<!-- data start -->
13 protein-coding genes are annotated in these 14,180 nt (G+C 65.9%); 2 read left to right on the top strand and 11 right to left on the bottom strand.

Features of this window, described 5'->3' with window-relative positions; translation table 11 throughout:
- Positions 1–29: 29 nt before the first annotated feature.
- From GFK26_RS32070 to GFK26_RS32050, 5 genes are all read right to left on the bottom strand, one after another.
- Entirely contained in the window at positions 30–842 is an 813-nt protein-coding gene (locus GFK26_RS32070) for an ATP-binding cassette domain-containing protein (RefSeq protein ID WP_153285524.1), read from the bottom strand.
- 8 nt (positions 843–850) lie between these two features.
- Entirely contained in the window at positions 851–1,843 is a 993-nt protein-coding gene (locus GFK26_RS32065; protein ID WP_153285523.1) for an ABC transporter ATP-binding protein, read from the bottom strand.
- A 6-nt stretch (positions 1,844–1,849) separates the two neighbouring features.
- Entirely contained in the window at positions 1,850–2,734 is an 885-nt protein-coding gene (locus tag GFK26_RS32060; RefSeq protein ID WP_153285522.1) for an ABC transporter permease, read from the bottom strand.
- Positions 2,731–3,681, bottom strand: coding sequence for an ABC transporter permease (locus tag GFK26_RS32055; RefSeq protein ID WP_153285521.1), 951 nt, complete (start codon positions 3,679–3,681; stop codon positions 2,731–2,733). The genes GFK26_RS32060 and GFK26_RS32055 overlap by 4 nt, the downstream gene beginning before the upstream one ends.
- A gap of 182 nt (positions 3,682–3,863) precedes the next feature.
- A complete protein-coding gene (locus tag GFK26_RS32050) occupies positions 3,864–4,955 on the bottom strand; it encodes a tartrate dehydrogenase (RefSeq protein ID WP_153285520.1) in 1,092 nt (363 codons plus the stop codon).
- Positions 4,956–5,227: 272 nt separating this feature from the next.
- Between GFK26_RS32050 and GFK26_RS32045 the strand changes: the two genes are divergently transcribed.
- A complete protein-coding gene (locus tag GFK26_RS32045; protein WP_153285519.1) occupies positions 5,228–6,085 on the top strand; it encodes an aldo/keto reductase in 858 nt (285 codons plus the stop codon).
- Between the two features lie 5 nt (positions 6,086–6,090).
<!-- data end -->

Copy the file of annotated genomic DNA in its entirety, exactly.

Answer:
13 protein-coding genes are annotated in these 14,180 nt (G+C 65.9%); 2 read left to right on the top strand and 11 right to left on the bottom strand.

Features of this window, described 5'->3' with window-relative positions; translation table 11 throughout:
- Positions 1–29: 29 nt before the first annotated feature.
- From GFK26_RS32070 to GFK26_RS32050, 5 genes are all read right to left on the bottom strand, one after another.
- Entirely contained in the window at positions 30–842 is an 813-nt protein-coding gene (locus GFK26_RS32070) for an ATP-binding cassette domain-containing protein (RefSeq protein ID WP_153285524.1), read from the bottom strand.
- 8 nt (positions 843–850) lie between these two features.
- Entirely contained in the window at positions 851–1,843 is a 993-nt protein-coding gene (locus GFK26_RS32065; protein ID WP_153285523.1) for an ABC transporter ATP-binding protein, read from the bottom strand.
- A 6-nt stretch (positions 1,844–1,849) separates the two neighbouring features.
- Entirely contained in the window at positions 1,850–2,734 is an 885-nt protein-coding gene (locus tag GFK26_RS32060; RefSeq protein ID WP_153285522.1) for an ABC transporter permease, read from the bottom strand.
- Positions 2,731–3,681, bottom strand: coding sequence for an ABC transporter permease (locus tag GFK26_RS32055; RefSeq protein ID WP_153285521.1), 951 nt, complete (start codon positions 3,679–3,681; stop codon positions 2,731–2,733). The genes GFK26_RS32060 and GFK26_RS32055 overlap by 4 nt, the downstream gene beginning before the upstream one ends.
- A gap of 182 nt (positions 3,682–3,863) precedes the next feature.
- A complete protein-coding gene (locus tag GFK26_RS32050) occupies positions 3,864–4,955 on the bottom strand; it encodes a tartrate dehydrogenase (RefSeq protein ID WP_153285520.1) in 1,092 nt (363 codons plus the stop codon).
- Positions 4,956–5,227: 272 nt separating this feature from the next.
- Between GFK26_RS32050 and GFK26_RS32045 the strand changes: the two genes are divergently transcribed.
- A complete protein-coding gene (locus tag GFK26_RS32045; protein WP_153285519.1) occupies positions 5,228–6,085 on the top strand; it encodes an aldo/keto reductase in 858 nt (285 codons plus the stop codon).
- Between the two features lie 5 nt (positions 6,086–6,090).